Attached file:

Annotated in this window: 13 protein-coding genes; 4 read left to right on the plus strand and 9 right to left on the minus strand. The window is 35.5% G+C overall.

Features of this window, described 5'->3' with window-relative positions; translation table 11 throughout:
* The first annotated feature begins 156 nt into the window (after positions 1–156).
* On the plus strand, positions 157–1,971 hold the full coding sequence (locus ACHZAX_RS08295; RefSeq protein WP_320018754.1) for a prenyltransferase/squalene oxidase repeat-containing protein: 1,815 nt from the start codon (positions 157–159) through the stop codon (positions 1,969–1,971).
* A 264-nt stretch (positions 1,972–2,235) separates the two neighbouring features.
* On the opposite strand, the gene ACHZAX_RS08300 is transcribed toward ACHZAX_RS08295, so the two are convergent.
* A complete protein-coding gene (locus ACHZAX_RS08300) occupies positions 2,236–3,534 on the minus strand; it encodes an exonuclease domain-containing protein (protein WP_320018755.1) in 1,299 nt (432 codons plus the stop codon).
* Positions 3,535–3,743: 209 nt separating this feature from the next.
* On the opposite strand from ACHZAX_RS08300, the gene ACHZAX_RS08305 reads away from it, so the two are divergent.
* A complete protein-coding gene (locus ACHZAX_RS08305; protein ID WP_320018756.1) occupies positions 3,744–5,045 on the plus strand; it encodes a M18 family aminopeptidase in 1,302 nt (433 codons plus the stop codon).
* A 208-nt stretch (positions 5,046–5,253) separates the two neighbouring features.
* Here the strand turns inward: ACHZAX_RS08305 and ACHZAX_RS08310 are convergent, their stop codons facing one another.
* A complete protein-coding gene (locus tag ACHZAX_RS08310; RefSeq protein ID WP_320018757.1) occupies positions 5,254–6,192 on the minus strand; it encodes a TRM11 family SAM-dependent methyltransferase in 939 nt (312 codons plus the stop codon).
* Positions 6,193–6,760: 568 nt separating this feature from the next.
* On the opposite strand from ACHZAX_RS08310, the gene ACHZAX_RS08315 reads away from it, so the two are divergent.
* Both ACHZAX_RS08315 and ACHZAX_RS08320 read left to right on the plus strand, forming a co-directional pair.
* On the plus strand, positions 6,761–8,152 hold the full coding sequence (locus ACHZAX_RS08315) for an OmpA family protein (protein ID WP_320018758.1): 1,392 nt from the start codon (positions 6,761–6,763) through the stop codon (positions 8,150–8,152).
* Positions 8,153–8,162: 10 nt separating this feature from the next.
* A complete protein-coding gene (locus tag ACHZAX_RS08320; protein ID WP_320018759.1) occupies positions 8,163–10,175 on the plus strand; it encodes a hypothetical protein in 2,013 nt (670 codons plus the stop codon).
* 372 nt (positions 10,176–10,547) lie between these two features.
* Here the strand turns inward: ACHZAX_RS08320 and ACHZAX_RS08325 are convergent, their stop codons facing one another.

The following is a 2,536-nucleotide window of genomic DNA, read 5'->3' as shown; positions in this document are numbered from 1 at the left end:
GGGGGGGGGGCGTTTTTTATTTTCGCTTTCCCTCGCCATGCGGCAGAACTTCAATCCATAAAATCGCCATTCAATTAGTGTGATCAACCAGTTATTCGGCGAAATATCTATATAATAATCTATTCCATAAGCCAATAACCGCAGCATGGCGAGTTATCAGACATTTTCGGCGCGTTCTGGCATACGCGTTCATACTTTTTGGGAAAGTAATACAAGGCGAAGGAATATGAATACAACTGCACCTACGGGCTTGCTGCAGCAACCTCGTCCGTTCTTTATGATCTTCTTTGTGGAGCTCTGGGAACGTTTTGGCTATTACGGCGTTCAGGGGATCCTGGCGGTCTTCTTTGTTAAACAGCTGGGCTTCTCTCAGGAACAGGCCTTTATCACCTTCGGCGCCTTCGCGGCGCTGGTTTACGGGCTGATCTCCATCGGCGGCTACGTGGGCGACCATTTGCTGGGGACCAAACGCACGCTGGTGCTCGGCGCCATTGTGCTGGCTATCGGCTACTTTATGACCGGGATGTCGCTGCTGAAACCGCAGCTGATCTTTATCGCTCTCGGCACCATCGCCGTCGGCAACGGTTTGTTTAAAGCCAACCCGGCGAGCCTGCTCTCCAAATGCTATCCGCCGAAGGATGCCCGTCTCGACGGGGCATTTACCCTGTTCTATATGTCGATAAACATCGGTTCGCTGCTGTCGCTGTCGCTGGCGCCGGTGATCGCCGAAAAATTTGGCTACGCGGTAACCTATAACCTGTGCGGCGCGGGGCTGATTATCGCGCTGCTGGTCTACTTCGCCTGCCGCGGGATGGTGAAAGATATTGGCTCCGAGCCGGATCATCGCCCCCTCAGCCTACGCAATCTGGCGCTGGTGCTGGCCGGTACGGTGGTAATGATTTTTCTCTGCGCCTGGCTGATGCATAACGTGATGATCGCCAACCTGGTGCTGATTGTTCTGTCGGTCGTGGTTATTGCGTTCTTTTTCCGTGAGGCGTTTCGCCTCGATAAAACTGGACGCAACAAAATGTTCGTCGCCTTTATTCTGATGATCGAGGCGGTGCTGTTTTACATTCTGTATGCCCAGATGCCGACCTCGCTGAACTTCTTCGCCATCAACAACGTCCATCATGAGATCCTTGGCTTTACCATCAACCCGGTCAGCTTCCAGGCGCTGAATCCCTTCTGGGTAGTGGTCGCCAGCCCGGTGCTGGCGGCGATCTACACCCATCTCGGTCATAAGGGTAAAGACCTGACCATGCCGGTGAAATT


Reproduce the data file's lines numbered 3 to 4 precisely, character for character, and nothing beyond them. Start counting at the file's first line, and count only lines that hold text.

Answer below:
* The first annotated feature begins 156 nt into the window (after positions 1–156).
* On the plus strand, positions 157–1,971 hold the full coding sequence (locus ACHZAX_RS08295; RefSeq protein WP_320018754.1) for a prenyltransferase/squalene oxidase repeat-containing protein: 1,815 nt from the start codon (positions 157–159) through the stop codon (positions 1,969–1,971).